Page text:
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Divinatory Logics Diagnoses and Predictions Mediating Outcomes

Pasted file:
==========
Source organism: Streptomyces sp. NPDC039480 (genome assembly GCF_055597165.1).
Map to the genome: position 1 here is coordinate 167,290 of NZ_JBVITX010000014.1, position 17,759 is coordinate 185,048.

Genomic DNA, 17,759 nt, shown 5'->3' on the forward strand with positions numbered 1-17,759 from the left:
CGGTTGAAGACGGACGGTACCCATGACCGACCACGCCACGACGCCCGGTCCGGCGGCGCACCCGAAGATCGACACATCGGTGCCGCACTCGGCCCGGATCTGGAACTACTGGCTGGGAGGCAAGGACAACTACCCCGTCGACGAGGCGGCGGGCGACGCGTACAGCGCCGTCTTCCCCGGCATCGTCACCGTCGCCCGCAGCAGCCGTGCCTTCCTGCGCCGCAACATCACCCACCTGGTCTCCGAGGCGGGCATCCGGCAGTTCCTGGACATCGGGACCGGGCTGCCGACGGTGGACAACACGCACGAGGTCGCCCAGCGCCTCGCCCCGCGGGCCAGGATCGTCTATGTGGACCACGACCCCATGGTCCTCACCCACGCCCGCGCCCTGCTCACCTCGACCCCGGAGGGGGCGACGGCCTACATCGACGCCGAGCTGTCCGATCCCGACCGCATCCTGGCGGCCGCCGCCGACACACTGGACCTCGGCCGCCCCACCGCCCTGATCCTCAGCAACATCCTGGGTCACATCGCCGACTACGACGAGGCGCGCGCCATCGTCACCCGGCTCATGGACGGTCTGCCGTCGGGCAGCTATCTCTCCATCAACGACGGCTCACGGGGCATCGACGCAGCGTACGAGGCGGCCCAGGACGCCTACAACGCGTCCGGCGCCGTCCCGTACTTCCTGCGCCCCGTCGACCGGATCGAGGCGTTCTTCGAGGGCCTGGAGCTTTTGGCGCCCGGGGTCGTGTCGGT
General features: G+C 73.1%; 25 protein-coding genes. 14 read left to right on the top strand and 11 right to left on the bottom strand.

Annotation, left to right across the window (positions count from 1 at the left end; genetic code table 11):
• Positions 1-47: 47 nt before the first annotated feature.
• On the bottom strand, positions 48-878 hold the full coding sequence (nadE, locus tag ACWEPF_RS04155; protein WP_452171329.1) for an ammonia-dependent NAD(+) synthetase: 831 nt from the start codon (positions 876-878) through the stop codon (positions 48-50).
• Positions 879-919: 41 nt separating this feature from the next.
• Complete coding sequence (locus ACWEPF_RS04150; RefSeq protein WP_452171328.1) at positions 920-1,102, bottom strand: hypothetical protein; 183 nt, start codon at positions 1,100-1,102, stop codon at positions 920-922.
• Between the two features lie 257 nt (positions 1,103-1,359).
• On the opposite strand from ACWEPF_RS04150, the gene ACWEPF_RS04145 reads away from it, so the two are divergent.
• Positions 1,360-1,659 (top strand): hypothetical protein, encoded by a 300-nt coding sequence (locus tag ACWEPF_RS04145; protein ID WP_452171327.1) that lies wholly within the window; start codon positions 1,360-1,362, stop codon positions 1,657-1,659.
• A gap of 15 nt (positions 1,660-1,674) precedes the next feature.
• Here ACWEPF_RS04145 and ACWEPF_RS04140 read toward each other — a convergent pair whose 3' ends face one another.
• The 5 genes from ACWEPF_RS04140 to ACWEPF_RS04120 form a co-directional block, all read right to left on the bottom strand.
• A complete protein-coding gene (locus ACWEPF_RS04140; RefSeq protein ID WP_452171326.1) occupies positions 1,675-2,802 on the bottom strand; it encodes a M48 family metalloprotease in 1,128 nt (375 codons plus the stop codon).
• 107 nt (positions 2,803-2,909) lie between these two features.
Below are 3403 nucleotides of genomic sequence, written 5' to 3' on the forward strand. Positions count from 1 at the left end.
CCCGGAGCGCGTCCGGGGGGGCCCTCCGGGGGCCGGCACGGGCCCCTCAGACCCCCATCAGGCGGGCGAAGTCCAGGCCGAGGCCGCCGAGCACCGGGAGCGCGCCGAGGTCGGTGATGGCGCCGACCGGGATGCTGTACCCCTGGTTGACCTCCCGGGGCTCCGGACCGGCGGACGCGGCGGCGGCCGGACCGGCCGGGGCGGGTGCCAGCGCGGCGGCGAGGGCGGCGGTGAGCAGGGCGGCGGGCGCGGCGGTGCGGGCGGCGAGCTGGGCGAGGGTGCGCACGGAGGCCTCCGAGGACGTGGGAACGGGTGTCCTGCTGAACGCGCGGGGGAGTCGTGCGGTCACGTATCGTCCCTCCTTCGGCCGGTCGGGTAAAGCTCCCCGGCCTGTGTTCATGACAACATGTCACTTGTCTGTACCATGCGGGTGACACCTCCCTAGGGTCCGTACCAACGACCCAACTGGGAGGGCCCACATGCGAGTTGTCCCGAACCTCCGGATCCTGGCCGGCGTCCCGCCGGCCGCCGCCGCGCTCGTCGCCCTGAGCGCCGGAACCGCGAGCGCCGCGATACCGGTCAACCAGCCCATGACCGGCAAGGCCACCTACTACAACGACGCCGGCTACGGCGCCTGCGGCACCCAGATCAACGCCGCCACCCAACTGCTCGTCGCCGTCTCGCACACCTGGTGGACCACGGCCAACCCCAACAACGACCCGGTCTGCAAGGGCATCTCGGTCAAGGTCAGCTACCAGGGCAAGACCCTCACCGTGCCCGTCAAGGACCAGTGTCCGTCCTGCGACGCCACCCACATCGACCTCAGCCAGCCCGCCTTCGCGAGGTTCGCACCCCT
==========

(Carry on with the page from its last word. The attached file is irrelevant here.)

This paper is about the logics of how practitioners and their clients use divination in their ongoing involvement with everyday life. It asks philosophical questions of the implications of praxis and suggests that the answers are not always what philosophers might expect. I distinguish two uses or aspects of divinatory usage: that concerned with the present or past, diagnosis, and that concerned with the future, prognosis or prediction. Divinatory practice often contains both aspects; however, the distinction helps our understanding of how divination is used. Examples are taken from Evans-Pritchard on Zande divination (oracles) and from my ongoing work on Mambila spider divination. Some parallels are drawn with ambiguities in financial measures and the ways in which they are used to justify decisions about the systems they “measure.” Social predictions similarly move between styles of usage (exemplified by Merton’s self-fulfilling prophecy). The idea of divinatory logics moves us from the sphere of philosophy to a less rigorously defined sphere of social interaction, where what counts as success may be that we have changed the world so that a statement of fact does not obtain. In a world of counterfactual conditionals, the diviner, not the philosopher, is king.